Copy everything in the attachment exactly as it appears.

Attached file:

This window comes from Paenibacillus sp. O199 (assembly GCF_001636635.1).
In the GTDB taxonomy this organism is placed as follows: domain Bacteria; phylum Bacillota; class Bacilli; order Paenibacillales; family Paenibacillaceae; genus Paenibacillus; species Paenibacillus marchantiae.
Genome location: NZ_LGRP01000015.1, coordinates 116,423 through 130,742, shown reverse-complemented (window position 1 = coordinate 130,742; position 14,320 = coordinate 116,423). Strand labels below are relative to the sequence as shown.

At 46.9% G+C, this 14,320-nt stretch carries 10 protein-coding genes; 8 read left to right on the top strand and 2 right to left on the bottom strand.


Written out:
This window comes from Paenibacillus sp. O199 (assembly GCF_001636635.1).
In the GTDB taxonomy this organism is placed as follows: domain Bacteria; phylum Bacillota; class Bacilli; order Paenibacillales; family Paenibacillaceae; genus Paenibacillus; species Paenibacillus marchantiae.
Genome location: NZ_LGRP01000015.1, coordinates 116,423 through 130,742, shown reverse-complemented (window position 1 = coordinate 130,742; position 14,320 = coordinate 116,423). Strand labels below are relative to the sequence as shown.

At 46.9% G+C, this 14,320-nt stretch carries 10 protein-coding genes; 8 read left to right on the top strand and 2 right to left on the bottom strand.